Logo IMG
HOME > My Amsci > Restricted Access

Restricted Access The content you've requested is available without charge only to active Sigma Xi members and American Scientist subscribers.

If you are an active member or an individual subscriber, please log in now in order to access this article.

If you are not a member or individual subscriber, you can:


The names of the two major classes of cells—eukaryotes and prokaryotes—betray certain scientific assumptions about how the two are organized. Eukaryotes include all of the cells of plants and animals and are distinguished from the prokaryotic cells of bacteria by their structural complexity. Specifically, eukaryotic cells contain membrane-bounded compartments in which specific metabolic activities take place. Most important among these is the presence of a nucleus, the membrane-delimited compartment that houses the eukaryotic cell's DNA. It is this nucleus that gives the eukaryote—literally, true nucleus—its name. In contrast the prokaryote cell contains no membrane-delimited compartments and thus its name reflects its status as the proto-eukaryote. Most dangerous about these names is that they allow scientists to make assumptions about the way metabolism is carried out inside each cell type. In stark contrast to the eukaryote, the prokaryote has long been thought of as just a bag of enzymes in which reactions take place almost by random encounters. Our authors argue that this makes no sense. They discuss the way the prokaryote is organized into 'functional compartments' that lack membranous boundaries. Finally, they demonstrate how water itself can help define functional spaces.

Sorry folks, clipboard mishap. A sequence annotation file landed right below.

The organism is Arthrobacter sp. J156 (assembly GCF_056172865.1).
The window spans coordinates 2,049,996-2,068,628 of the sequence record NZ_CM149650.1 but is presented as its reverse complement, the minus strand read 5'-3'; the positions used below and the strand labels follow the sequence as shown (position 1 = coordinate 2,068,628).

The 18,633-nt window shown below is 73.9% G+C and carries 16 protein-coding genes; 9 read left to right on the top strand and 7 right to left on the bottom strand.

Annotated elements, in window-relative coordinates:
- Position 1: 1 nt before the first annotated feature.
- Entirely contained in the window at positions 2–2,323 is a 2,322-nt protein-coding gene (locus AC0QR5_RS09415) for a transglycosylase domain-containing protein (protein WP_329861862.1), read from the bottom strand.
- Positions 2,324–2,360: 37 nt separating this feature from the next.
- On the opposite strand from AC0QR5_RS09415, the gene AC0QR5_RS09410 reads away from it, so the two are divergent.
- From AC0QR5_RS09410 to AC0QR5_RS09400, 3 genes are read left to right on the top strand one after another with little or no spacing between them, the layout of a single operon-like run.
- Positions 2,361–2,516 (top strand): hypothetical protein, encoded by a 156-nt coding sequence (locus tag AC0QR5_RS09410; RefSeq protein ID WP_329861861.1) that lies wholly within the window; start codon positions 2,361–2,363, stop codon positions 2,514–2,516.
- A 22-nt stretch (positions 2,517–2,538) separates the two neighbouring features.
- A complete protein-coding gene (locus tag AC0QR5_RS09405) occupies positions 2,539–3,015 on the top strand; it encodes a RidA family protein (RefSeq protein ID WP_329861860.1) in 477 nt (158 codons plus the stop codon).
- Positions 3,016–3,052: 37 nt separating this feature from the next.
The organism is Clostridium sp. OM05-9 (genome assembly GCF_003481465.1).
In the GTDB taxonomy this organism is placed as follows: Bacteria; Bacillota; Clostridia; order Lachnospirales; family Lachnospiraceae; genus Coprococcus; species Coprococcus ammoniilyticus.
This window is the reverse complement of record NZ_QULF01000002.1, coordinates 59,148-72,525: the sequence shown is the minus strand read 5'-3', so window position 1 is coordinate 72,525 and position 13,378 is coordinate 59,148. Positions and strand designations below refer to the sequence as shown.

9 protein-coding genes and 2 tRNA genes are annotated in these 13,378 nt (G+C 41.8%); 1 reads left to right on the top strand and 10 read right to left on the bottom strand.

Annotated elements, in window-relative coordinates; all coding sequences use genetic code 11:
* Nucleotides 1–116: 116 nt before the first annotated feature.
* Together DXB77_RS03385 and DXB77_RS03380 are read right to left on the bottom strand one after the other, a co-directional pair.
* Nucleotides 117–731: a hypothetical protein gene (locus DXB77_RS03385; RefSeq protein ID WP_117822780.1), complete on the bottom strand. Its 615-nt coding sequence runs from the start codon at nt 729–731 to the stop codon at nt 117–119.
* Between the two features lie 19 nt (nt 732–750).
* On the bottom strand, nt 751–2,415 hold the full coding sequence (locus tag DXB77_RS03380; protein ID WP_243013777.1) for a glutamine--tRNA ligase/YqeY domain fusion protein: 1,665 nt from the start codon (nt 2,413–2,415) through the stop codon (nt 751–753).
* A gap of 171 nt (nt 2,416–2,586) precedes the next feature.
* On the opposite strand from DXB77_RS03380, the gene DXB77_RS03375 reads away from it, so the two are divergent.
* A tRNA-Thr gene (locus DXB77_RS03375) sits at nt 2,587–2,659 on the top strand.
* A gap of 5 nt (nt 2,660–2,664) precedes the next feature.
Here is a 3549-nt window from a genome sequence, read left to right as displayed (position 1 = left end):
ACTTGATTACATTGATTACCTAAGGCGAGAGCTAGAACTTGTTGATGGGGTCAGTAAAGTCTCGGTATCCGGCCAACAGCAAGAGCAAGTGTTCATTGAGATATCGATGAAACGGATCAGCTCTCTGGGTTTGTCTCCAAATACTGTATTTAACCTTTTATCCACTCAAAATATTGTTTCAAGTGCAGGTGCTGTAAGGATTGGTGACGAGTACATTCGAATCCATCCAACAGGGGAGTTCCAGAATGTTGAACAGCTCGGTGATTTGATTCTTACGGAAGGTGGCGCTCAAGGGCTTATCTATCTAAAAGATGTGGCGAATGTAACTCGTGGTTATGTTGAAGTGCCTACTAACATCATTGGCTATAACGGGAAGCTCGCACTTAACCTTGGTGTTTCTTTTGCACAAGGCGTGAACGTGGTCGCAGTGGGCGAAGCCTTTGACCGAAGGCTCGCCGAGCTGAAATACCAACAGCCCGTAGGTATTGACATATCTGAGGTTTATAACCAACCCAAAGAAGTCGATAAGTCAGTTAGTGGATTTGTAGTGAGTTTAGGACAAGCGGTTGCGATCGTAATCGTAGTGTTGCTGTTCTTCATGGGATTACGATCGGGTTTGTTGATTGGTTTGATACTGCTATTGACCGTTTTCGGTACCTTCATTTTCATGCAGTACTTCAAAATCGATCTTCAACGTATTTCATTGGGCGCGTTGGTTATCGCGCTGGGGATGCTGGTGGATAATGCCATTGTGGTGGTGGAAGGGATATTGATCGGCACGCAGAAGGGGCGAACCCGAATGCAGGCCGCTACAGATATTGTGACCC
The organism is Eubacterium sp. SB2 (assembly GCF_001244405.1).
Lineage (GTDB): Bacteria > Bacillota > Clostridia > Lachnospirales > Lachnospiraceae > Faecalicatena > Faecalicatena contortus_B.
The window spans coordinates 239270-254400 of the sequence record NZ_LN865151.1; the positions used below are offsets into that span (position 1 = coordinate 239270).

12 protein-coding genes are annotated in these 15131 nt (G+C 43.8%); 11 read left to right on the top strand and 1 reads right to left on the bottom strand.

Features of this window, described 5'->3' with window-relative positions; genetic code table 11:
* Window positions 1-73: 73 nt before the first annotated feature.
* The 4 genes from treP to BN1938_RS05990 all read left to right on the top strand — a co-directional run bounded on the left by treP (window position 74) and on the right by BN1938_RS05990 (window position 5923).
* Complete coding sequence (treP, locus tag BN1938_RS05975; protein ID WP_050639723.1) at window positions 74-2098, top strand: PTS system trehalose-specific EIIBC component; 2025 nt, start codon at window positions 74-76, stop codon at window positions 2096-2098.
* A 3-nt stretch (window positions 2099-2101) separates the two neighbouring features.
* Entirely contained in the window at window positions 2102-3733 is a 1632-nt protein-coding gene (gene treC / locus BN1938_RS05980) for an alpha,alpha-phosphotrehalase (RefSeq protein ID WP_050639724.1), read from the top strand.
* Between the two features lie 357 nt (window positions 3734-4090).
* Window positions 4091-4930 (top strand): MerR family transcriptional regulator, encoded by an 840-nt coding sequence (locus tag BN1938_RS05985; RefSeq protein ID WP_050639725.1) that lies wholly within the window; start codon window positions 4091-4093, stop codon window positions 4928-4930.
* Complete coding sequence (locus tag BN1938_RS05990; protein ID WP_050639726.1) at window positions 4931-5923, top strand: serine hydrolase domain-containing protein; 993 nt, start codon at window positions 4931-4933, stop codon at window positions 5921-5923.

Connect With Us:


Subscribe to Free eNewsletters!

Read Past Issues on JSTOR

JSTOR, the online academic archive, contains complete back issues of American Scientist from 1913 (known then as the Sigma Xi Quarterly) through 2005.

The table of contents for each issue is freely available to all users; those with institutional access can read each complete issue.

View the full collection here.

RSS Feed Subscription

Receive notification when new content is posted from the entire website, or choose from the customized feeds available.

Write for American Scientist

Review our submission guidelines.

Subscribe to American Scientist